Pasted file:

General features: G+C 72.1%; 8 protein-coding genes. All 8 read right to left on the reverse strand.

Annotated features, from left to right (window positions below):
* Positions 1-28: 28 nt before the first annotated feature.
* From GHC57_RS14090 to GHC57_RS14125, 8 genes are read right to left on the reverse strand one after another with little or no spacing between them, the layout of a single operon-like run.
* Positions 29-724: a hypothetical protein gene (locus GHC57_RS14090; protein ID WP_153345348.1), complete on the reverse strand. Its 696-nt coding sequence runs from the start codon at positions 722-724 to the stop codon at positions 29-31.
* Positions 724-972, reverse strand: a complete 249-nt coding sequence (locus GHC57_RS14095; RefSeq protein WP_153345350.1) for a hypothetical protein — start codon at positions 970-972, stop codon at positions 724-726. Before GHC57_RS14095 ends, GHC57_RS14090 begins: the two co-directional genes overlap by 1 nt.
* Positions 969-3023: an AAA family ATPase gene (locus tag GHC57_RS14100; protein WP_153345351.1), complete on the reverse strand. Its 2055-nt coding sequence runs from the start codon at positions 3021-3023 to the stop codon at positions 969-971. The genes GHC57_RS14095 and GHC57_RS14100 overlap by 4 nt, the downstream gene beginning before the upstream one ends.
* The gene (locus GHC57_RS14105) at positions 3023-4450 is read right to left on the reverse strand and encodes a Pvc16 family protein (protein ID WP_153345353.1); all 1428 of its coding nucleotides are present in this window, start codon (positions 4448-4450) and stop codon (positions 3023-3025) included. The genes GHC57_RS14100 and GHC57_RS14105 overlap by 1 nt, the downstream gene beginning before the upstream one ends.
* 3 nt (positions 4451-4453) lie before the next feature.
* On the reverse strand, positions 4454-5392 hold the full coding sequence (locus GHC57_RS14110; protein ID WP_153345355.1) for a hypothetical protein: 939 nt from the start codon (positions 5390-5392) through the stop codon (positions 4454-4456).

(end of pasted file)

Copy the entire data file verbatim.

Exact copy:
General features: G+C 72.1%; 8 protein-coding genes. All 8 read right to left on the reverse strand.

Annotated features, from left to right (window positions below):
* Positions 1-28: 28 nt before the first annotated feature.
* From GHC57_RS14090 to GHC57_RS14125, 8 genes are read right to left on the reverse strand one after another with little or no spacing between them, the layout of a single operon-like run.
* Positions 29-724: a hypothetical protein gene (locus GHC57_RS14090; protein ID WP_153345348.1), complete on the reverse strand. Its 696-nt coding sequence runs from the start codon at positions 722-724 to the stop codon at positions 29-31.
* Positions 724-972, reverse strand: a complete 249-nt coding sequence (locus GHC57_RS14095; RefSeq protein WP_153345350.1) for a hypothetical protein — start codon at positions 970-972, stop codon at positions 724-726. Before GHC57_RS14095 ends, GHC57_RS14090 begins: the two co-directional genes overlap by 1 nt.
* Positions 969-3023: an AAA family ATPase gene (locus tag GHC57_RS14100; protein WP_153345351.1), complete on the reverse strand. Its 2055-nt coding sequence runs from the start codon at positions 3021-3023 to the stop codon at positions 969-971. The genes GHC57_RS14095 and GHC57_RS14100 overlap by 4 nt, the downstream gene beginning before the upstream one ends.
* The gene (locus GHC57_RS14105) at positions 3023-4450 is read right to left on the reverse strand and encodes a Pvc16 family protein (protein ID WP_153345353.1); all 1428 of its coding nucleotides are present in this window, start codon (positions 4448-4450) and stop codon (positions 3023-3025) included. The genes GHC57_RS14100 and GHC57_RS14105 overlap by 1 nt, the downstream gene beginning before the upstream one ends.
* 3 nt (positions 4451-4453) lie before the next feature.
* On the reverse strand, positions 4454-5392 hold the full coding sequence (locus GHC57_RS14110; protein ID WP_153345355.1) for a hypothetical protein: 939 nt from the start codon (positions 5390-5392) through the stop codon (positions 4454-4456).